Halfway through reading Alex Stone's memoir, Fooling Houdini: Magicians, Mentalists, Math Geeks, and the Hidden Powers of the Mind, I read Ricky Jay's blisteringly negative review of the book in the Wall Street Journal. Cleverly titled "Slight of Hand," Jay described Stone's book as "an ostensibly self-effacing memoir by an inept amateur conjurer."
I love Ricky Jay's magic, his books, his quarterly magazine, and his performances. Jay is a talented magician and a fascinating storytelling historian of magic, con artists, and sideshows. He's certainly a more talented magician and a more knowledgable historian that Stone. And Jay rightfully calls out several errors of fact that Stone made in Fooling Houdini.
But even so, I finished Stone's book because I was fascinated by his story.
He starts by recounting his tragically humiliating disqualification at an international magic competition (he was the only magician to get "red-lighted" in the middle of a performance -- the equivalent of getting "gonged"). So ashamed was he by the unceremonious ejection from the stage that he gave up magic and pursued a post-grad degree in physics.
Eventually the lure of the conjuring arts called him back, but this time around, Stone got serious. He sought mentors, practiced incessantly, researched magic history, and read up on the psychology of deception and the limits of human perception.
Then Stone experiences his magic-related tragedy. He wrote an article about his experience at the magic competition for Harper's, in which he explained how some of the tricks were done. Fellow members of the magic society he was a member were incensed by his violation of the magician's code and tried to drum him out. Determined to defend himself, Stone hired a lawyer and was able to keep his membership. The experience seemed to make him even more determined to continue on his magical journey.
As a result of his work and research Stone became a better magician and gained respect for masters of the craft, including Jay, whom he writes of reverently in his book. When Steven Levitt of Freaknomics interviewed Stone and asked him what he thought of Jay's WSJ review, Stone said, "That guy's a legend. It's an honor even to be criticized by him."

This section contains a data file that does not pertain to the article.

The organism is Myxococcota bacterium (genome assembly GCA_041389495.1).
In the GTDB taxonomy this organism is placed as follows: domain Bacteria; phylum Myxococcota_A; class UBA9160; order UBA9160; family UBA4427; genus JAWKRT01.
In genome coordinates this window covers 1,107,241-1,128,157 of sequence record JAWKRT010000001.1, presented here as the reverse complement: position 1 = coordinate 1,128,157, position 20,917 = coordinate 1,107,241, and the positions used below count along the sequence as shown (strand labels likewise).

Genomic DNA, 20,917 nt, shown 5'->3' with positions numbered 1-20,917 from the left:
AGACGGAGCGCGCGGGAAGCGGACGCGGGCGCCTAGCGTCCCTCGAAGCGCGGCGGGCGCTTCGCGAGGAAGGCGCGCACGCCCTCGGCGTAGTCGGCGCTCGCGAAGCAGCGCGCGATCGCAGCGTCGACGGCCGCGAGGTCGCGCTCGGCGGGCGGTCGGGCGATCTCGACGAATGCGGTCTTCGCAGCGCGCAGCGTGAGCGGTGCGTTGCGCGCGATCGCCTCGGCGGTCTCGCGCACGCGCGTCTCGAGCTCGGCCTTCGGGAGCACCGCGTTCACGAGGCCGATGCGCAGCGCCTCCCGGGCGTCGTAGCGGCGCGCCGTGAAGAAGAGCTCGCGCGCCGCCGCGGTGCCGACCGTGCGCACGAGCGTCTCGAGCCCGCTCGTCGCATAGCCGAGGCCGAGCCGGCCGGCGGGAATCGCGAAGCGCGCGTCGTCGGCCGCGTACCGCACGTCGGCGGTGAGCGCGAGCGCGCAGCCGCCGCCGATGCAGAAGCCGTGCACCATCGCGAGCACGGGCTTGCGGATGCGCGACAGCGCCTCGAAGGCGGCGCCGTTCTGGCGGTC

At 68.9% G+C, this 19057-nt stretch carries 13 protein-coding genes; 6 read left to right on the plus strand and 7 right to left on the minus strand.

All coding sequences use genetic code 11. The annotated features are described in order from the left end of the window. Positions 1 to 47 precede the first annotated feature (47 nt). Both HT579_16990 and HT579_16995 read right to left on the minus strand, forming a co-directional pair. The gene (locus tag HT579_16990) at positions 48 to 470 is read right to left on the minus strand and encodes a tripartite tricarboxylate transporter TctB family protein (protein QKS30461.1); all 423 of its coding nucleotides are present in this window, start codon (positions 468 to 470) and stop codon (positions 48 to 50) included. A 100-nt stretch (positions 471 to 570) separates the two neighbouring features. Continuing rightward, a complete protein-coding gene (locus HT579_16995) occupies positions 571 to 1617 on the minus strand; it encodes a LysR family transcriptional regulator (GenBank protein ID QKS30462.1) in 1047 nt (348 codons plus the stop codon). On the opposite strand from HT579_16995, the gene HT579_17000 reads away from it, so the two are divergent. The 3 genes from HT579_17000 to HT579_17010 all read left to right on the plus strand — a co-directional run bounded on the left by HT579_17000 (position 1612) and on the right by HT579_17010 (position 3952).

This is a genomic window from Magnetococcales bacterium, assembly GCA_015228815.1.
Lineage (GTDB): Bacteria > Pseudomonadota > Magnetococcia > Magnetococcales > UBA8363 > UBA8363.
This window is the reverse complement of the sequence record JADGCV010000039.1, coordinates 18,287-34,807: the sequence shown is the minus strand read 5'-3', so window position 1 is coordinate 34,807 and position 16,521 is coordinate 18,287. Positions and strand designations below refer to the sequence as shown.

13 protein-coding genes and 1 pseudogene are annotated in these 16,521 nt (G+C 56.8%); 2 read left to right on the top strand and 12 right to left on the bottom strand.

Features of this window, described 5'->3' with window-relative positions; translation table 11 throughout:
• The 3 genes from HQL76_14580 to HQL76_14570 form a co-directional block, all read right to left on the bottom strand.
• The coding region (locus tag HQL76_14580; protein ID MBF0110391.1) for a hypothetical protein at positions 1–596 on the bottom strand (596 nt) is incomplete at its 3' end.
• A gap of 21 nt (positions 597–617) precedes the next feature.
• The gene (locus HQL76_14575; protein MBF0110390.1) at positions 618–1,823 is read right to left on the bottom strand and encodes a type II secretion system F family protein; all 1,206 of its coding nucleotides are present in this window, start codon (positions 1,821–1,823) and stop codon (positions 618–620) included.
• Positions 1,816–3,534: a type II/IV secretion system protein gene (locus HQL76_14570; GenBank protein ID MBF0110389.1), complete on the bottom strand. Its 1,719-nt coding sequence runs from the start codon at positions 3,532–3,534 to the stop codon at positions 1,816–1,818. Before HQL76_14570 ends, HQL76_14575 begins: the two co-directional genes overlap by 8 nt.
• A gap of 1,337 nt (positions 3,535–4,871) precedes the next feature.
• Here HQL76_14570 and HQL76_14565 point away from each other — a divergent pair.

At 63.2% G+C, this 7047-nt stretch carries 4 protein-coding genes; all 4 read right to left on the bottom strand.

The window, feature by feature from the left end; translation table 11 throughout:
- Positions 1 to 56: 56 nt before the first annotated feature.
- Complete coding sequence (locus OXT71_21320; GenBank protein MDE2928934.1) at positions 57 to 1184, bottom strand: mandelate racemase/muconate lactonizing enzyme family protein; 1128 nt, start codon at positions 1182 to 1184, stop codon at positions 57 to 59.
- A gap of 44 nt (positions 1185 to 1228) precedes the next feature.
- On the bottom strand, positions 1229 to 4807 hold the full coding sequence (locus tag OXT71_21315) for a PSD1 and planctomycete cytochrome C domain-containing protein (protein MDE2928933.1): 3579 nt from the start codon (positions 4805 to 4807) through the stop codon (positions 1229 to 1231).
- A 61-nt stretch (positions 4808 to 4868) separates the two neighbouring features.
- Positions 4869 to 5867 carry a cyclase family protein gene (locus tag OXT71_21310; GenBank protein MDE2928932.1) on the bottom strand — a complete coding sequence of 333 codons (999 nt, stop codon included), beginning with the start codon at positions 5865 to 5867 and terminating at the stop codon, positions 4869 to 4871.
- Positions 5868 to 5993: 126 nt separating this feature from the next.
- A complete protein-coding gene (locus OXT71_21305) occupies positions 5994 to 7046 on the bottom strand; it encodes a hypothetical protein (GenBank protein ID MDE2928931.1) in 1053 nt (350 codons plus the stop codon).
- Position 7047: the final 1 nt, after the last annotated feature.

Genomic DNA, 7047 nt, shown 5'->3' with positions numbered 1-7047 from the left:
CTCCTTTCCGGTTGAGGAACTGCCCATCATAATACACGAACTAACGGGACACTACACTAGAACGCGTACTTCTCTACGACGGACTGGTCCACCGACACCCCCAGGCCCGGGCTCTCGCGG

(Clive Thompson, Joshua Glenn, and I discussed fooling Houdini on the most recent episode of Gweek.)
Fooling Houdini: Magicians, Mentalists, Math Geeks, and the Hidden Powers of the Mind
See sample pages from this book at Wink. Ciro’s Nightclub of the Stars by Andra D. Clarke and Regina Denton-Drew Arcadia Publishing 2015, 128 pages, 6.5 x 9.2 x 0.3 inches $22 Buy a copy on Amazon In the 1940s and ‘50s, everyone who was anyone went to Ciro’s Nightclub on the Sunset Strip in […]
Ink on paper is a better product, at least for now, and it’s showing at British tills. Sky UK’s Lucy Cotter reports the first better year for print since 2007, and the worst one for ebooks since 2011. Last year saw the first rise in sales since 2007, while digital book sales dropped for the […]
The irreverent adventures continue! In Knights of the Apocalypse, Benjamin Wallace’s former librarian is back and bumbling through the wreckage of civilization! Jerry, Erica and their massive massif Chewy, have wound-up broken-down in the Kingdom of the Five Peaks. Southern Colorado’s new ruler King Elias offers our post-apocalyptic nomadic warrior a chance to live, but […]
It’s one thing to enjoy dinner at home and a nice glass of Cabernet Sauvignon with your best friend, Netflix, but it’s another thing entirely to make that meal from scratch and get that wine delivered right to your doorstep.But what if we told you there’s a way to make this possible? To keep your social life, […]
Having to pack and drag your stuff through security can put quite the damper on your vacation plans. Thankfully, we’ve got your back with one way to make traveling more painless: the Jumper Overnighter Travel Bag.This compact bag is so lightweight that you can effortlessly carry it, and fit it into any overhead compartment. But just […]
Learning is a 24/7/365 proposition, and it never ends. And if you’re truly serious about leveling up your skill sets and career prospects, get a subscription to Stone River Academy’s massive course collection. This offer normally is worth over $1,400, but is now available for just $89 in the Boing Boing Store.A respected name in information technology […]